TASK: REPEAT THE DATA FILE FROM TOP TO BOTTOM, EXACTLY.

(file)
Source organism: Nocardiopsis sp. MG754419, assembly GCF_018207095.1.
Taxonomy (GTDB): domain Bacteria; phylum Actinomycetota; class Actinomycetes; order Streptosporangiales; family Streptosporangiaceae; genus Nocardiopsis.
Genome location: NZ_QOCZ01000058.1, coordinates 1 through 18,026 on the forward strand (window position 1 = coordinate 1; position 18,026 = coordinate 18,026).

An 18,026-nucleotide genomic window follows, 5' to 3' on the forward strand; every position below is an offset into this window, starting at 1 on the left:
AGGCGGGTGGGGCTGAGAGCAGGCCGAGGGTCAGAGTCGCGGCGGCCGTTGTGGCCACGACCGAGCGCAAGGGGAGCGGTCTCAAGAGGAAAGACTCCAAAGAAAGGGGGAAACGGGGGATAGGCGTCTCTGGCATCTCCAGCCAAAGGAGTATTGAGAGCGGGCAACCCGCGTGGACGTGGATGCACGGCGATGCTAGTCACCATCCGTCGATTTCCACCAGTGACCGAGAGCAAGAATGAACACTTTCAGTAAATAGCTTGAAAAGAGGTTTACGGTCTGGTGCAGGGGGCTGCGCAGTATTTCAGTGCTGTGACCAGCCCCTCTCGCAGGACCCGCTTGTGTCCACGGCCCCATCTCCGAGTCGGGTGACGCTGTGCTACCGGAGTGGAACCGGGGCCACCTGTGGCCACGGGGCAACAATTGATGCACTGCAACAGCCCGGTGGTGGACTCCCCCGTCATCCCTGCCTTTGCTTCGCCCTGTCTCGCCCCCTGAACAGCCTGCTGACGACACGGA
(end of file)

Source organism: Nocardiopsis sp. MG754419, assembly GCF_018207095.1.
Taxonomy (GTDB): domain Bacteria; phylum Actinomycetota; class Actinomycetes; order Streptosporangiales; family Streptosporangiaceae; genus Nocardiopsis.
Genome location: NZ_QOCZ01000058.1, coordinates 1 through 18,026 on the forward strand (window position 1 = coordinate 1; position 18,026 = coordinate 18,026).

An 18,026-nucleotide genomic window follows, 5' to 3' on the forward strand; every position below is an offset into this window, starting at 1 on the left:
AGGCGGGTGGGGCTGAGAGCAGGCCGAGGGTCAGAGTCGCGGCGGCCGTTGTGGCCACGACCGAGCGCAAGGGGAGCGGTCTCAAGAGGAAAGACTCCAAAGAAAGGGGGAAACGGGGGATAGGCGTCTCTGGCATCTCCAGCCAAAGGAGTATTGAGAGCGGGCAACCCGCGTGGACGTGGATGCACGGCGATGCTAGTCACCATCCGTCGATTTCCACCAGTGACCGAGAGCAAGAATGAACACTTTCAGTAAATAGCTTGAAAAGAGGTTTACGGTCTGGTGCAGGGGGCTGCGCAGTATTTCAGTGCTGTGACCAGCCCCTCTCGCAGGACCCGCTTGTGTCCACGGCCCCATCTCCGAGTCGGGTGACGCTGTGCTACCGGAGTGGAACCGGGGCCACCTGTGGCCACGGGGCAACAATTGATGCACTGCAACAGCCCGGTGGTGGACTCCCCCGTCATCCCTGCCTTTGCTTCGCCCTGTCTCGCCCCCTGAACAGCCTGCTGACGACACGGA